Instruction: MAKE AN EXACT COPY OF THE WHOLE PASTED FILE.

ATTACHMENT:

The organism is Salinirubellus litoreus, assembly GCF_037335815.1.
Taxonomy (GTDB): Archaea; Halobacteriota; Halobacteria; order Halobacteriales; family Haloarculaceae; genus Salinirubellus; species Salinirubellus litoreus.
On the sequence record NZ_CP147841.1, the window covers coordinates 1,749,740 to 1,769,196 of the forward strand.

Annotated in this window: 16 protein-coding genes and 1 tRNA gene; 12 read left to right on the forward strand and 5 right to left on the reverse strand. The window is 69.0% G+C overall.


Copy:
The organism is Salinirubellus litoreus, assembly GCF_037335815.1.
Taxonomy (GTDB): Archaea; Halobacteriota; Halobacteria; order Halobacteriales; family Haloarculaceae; genus Salinirubellus; species Salinirubellus litoreus.
On the sequence record NZ_CP147841.1, the window covers coordinates 1,749,740 to 1,769,196 of the forward strand.

Annotated in this window: 16 protein-coding genes and 1 tRNA gene; 12 read left to right on the forward strand and 5 right to left on the reverse strand. The window is 69.0% G+C overall.